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Solicitable class of trade association

Definition of trade association

A trade association is defined as a membership organization of persons engaging in a similar or related line of commerce, organized to promote and improve business conditions in that line of commerce and not to engage in a regular business of a kind ordinarily carried on for profit, and no part of the net earnings of which inures to the benefit of any member.

Solicitable class

Its restricted class for solicitation purposes includes:

As with other membership organizations, members of a trade association must fit the definition of “member” in order to be in the solicitable class.

Corporate members of trade associations

As noted, a trade association or its SSF must receive prior approval from a member corporation in order to solicit that member’s restricted class.

Assuming it fits the definition of a membership organization, a trade association may solicit its noncorporate members and its own executive and administrative personnel at any time.

Parent and subsidiary member corporations

If a parent corporation is a member of the trade association but its subsidiaries are not, then the trade association may solicit (with prior approval) the restricted class of only the parent.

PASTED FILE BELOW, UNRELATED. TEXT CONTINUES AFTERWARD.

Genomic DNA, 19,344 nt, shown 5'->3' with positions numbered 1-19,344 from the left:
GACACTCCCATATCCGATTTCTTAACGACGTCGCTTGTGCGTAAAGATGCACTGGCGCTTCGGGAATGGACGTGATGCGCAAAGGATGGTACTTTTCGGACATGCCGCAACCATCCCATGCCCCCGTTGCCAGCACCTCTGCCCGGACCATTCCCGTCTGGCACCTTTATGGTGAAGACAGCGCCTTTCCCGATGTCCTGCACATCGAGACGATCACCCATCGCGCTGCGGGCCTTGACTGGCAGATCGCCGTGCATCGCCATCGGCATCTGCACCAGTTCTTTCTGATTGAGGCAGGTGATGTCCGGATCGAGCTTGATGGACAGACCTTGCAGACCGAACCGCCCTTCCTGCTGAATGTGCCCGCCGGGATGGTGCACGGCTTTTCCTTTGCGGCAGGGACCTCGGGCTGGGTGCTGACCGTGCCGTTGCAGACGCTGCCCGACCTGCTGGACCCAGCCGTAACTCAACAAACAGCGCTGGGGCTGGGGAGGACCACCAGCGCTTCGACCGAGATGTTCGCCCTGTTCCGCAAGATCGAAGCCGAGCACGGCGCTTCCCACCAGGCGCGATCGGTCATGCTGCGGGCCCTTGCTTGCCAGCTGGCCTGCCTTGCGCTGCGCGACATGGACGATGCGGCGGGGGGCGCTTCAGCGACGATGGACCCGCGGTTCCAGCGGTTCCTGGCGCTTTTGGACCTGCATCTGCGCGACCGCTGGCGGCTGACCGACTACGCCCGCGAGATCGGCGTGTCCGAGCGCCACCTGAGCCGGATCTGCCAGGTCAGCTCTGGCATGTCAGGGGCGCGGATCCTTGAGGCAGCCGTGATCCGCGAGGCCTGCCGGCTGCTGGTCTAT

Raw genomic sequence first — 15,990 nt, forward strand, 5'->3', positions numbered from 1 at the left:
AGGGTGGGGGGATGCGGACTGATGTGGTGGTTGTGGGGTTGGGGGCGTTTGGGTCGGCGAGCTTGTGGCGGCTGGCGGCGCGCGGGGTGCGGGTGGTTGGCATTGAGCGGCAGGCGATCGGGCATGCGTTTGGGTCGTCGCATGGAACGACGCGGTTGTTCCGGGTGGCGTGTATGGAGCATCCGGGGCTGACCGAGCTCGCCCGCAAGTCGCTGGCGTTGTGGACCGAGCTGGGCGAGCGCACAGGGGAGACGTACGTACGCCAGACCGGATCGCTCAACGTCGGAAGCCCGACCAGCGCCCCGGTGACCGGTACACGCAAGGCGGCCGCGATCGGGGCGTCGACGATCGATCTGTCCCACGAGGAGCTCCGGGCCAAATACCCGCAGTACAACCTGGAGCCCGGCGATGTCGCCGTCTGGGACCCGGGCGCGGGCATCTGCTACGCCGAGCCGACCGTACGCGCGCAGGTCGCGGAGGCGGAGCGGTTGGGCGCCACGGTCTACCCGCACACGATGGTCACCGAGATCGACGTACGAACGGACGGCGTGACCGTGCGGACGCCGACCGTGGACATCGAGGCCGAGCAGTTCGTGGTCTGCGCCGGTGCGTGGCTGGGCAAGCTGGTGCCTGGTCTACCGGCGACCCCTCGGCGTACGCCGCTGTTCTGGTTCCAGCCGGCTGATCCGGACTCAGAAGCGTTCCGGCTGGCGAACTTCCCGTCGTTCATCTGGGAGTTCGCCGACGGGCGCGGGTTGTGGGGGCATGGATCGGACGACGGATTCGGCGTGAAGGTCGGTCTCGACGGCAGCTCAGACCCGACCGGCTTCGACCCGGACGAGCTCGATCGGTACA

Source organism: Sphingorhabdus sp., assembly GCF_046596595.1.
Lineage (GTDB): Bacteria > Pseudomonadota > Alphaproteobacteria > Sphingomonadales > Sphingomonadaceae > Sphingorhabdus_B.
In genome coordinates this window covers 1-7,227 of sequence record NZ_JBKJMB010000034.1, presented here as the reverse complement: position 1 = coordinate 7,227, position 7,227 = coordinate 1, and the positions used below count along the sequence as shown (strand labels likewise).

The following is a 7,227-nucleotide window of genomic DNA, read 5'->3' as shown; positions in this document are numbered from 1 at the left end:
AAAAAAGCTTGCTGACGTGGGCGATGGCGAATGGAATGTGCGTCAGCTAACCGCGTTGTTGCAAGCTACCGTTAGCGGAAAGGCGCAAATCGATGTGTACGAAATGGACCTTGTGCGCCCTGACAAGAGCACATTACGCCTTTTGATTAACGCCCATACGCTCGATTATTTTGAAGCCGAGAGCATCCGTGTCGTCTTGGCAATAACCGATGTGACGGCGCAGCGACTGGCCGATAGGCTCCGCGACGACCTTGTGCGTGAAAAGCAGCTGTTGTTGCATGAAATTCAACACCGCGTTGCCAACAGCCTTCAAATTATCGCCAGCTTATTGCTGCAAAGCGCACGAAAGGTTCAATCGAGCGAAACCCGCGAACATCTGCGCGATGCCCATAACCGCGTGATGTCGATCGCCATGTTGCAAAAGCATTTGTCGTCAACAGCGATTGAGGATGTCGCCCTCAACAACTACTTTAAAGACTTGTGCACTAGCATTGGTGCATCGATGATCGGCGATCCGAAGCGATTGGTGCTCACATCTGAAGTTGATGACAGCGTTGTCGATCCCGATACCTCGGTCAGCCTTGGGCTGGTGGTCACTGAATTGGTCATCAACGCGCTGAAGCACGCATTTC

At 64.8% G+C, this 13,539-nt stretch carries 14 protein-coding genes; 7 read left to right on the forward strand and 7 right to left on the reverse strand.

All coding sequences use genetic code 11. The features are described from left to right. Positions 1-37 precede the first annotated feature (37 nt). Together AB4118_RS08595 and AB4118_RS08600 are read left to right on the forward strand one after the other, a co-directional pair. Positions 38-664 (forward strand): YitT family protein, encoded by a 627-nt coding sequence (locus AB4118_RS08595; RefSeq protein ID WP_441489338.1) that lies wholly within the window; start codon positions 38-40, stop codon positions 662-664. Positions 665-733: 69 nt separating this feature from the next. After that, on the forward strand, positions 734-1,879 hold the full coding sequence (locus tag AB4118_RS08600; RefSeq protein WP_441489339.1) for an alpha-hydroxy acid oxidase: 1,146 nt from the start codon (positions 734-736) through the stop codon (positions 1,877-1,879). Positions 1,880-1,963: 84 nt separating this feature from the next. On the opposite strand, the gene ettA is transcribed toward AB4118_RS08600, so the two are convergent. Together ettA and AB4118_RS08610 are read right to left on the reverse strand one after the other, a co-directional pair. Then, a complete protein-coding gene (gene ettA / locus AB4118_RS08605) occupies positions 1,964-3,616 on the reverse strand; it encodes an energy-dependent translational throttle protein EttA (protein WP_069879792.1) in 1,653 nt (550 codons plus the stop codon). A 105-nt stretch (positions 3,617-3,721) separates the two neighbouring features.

Likewise, if a subsidiary corporation is a member of the trade association but the parent is not, then the trade association may (with prior approval) solicit the restricted class of the subsidiary only; the parent’s restricted class is not solicitable. If both corporations are members, then both restricted classes are solicitable.

Nonstock corporate member

A trade association may (with prior approval) solicit the individual members of a member non-stock corporation. Moreover, in the case where a trade association is affiliated with a non-trade association membership organization, either organization may solicit contributions to its SSF from the members and owners and from executive and administrative personnel of the trade association’s incorporated members.